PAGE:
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Oh AIG, What Is That Up Your Sleeve?

 

Oh AIG, What Is That Up Your Sleeve?

Posted by Karl Denninger

Heh, Bloomberg is blowing a whistle!

A potentially more important development slipped by with less notice, Bloomberg Markets reports in its April issue. Representative Darrell Issa, the ranking Republican on the House Committee on Oversight and Government Reform, placed into the hearing record a five-page document itemizing the mortgage securities on which banks such as Goldman Sachs Group Inc. and Societe Generale SA had bought $62.1 billion in credit-default swaps from AIG.

Yeah.  But that 62.1 billion is just part of the problem.  See, we seem to be into these clowns for $180 billion.  How come, if there was “just” $62 billion in bad paper out there?

“It’s almost too uncanny,” Calacci says. “If these banks had insight into the underlying loans because they had relationships with banks, originators or servicers, that’s at the least unethical.”

The identification of securities in the document, known as Schedule A, and data compiled by Bloomberg show that Goldman Sachs underwrote $17.2 billion of the $62.1 billion in CDOs that AIG insured — more than any other investment bank. Merrill Lynch & Co., now part of Bank of America Corp., created $13.2 billion of the CDOs, and Deutsche Bank AG underwrote $9.5 billion.

I don’t think there’s anything uncanny about it.  Look, this wasn’t so simple as “someone placed a bet.”  That goes on every day, and there’s nothing wrong with it.

No, this has more nefarious overtones.

They met with bankers at Bear Stearns, Deutsche Bank, Goldman Sachs, and other firms to ask if they would create securities—packages of mortgages called collateralized debt obligations, or CDOs—that Paulson & Co. could wager against.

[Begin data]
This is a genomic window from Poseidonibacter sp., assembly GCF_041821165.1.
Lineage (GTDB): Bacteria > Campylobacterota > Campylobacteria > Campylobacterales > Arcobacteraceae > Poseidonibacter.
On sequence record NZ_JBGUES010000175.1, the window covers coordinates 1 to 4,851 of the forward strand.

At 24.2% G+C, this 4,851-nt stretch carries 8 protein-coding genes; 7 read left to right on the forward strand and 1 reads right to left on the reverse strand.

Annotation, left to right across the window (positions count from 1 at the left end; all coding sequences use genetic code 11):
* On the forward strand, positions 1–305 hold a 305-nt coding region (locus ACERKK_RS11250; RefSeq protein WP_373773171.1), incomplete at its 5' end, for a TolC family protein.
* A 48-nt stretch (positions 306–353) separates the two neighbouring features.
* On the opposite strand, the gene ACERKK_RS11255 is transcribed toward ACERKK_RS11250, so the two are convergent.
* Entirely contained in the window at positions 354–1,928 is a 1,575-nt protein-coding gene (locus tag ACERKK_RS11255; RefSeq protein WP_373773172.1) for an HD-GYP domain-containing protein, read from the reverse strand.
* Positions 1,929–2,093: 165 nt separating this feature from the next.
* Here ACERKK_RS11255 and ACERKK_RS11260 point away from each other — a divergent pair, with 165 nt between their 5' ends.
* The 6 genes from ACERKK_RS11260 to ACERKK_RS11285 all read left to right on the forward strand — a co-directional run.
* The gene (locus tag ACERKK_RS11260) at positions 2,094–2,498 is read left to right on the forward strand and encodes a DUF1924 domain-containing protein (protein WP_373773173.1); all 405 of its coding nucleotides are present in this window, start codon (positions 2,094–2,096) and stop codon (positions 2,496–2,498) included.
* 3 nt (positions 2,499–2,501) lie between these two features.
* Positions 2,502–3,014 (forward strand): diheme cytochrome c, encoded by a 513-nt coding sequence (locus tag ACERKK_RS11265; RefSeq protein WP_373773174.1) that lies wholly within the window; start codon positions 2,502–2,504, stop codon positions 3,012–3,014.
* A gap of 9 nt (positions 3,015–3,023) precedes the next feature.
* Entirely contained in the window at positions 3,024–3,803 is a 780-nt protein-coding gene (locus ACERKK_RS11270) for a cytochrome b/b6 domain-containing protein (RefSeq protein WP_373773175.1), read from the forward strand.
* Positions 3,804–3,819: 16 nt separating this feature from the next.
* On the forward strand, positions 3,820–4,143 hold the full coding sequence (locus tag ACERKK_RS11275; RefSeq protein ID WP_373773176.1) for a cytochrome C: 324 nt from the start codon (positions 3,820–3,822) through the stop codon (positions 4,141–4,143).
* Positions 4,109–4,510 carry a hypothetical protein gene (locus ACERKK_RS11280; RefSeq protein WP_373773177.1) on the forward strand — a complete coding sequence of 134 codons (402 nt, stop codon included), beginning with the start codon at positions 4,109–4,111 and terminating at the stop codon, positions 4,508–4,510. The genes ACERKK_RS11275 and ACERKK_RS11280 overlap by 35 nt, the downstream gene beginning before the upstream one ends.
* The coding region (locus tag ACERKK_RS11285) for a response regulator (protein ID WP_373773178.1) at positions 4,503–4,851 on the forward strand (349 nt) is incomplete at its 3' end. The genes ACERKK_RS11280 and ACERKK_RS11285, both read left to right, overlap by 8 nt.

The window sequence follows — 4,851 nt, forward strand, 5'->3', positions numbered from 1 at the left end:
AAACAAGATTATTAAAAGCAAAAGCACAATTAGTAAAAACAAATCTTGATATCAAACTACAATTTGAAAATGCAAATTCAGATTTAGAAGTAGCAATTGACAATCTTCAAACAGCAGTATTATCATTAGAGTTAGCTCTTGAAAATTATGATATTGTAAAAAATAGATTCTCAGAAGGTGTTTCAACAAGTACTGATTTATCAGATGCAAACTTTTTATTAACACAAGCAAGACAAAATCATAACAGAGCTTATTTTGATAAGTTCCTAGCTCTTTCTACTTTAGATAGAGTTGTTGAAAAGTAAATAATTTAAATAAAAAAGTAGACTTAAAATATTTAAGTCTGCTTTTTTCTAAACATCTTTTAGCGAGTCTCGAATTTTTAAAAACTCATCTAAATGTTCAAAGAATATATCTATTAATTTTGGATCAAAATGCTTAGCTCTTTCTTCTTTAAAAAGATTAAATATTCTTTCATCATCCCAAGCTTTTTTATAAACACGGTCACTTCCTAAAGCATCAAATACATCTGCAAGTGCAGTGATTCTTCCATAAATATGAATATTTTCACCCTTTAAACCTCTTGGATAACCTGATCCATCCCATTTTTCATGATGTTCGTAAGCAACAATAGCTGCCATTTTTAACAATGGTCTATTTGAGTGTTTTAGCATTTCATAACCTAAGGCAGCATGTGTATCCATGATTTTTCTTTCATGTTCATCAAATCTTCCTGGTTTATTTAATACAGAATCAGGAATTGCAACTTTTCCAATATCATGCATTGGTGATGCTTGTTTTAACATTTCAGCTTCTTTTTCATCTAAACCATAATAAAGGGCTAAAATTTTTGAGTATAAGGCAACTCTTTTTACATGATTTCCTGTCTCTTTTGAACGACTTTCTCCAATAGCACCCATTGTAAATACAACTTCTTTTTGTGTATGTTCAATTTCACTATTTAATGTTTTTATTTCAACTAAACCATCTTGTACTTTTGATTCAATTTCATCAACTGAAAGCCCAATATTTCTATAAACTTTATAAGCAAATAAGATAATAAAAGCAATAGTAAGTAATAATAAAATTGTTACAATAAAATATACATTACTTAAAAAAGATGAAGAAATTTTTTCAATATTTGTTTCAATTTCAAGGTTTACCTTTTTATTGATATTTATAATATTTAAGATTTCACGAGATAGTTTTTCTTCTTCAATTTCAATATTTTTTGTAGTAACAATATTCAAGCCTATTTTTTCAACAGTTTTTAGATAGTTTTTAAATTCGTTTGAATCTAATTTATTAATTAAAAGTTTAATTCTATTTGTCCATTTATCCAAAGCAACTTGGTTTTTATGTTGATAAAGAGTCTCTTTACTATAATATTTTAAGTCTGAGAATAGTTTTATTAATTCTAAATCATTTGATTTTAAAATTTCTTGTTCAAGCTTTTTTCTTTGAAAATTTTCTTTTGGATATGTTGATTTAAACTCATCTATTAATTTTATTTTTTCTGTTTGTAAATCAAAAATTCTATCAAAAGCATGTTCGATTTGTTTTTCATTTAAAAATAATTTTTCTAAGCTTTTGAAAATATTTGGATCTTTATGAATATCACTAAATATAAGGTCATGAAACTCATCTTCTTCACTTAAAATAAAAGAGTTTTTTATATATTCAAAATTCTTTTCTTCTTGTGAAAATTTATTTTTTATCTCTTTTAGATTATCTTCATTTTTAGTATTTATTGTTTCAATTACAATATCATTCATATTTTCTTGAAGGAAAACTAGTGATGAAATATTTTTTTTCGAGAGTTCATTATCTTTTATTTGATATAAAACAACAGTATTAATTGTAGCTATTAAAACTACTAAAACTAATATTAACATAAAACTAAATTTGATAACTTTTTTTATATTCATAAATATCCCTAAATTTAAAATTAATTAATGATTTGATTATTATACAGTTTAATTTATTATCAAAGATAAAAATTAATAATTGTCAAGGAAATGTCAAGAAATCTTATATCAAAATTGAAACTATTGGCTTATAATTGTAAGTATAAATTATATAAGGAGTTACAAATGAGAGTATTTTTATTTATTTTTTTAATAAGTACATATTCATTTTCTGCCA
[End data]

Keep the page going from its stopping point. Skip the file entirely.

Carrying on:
The investment banks would sell the CDOs to clients who believed the value of the mortgages would hold up. Mr. Paulson would buy CDS insurance on the CDO mortgage investments—a bet that they would fall in value. This way, Mr. Paulson could wager against $1 billion or so of mortgage debt in one fell swoop.

At Bear Stearns, however, Scott Eichel, a senior trader, and others met with Mr. Paulson and later turned him down. Mr. Eichel said he felt it would look improper for his firm. “On the one hand, we’d be selling the deals” to investors, without telling them that a bearish hedge fund was the impetus for the transaction, Mr. Eichel told a colleague; on the other hand, Bear Stearns would be helping Mr. Paulson wager against the deals.

Some investors later would argue that Mr. Paulson’s actions indirectly led to the creation of additional dangerous CDO investments, resulting in billions of dollars of additional losses for those who owned the CDO slices.

Please go read “The Audacity of Synthetics” again, which I wrote a couple of weeks ago.  The problem with these things is simple – they existed only because someone wanted to make a bet that the person who bought them would lose all their money!

As I have repeatedly said I don’t give a damn what people bet on or what they want to do in the markets.  We have a huge casino here on Wall Street and always have, and trying to make that “go away” is a waste of time.  It won’t.

No, the problem is lack of disclosure and the “I’m just the bookkeeper” defense, which is the essence of the investment (and commercial) bank perspective.

Speaking of the latter, how’s that work out for the bookie’s “accountant” when the FBI comes in and raids a wire room that’s running ponies or whatever?  Not so good, right?

So how come the “bookkeepers” are still operating in this case?

Now there’s something to think about.

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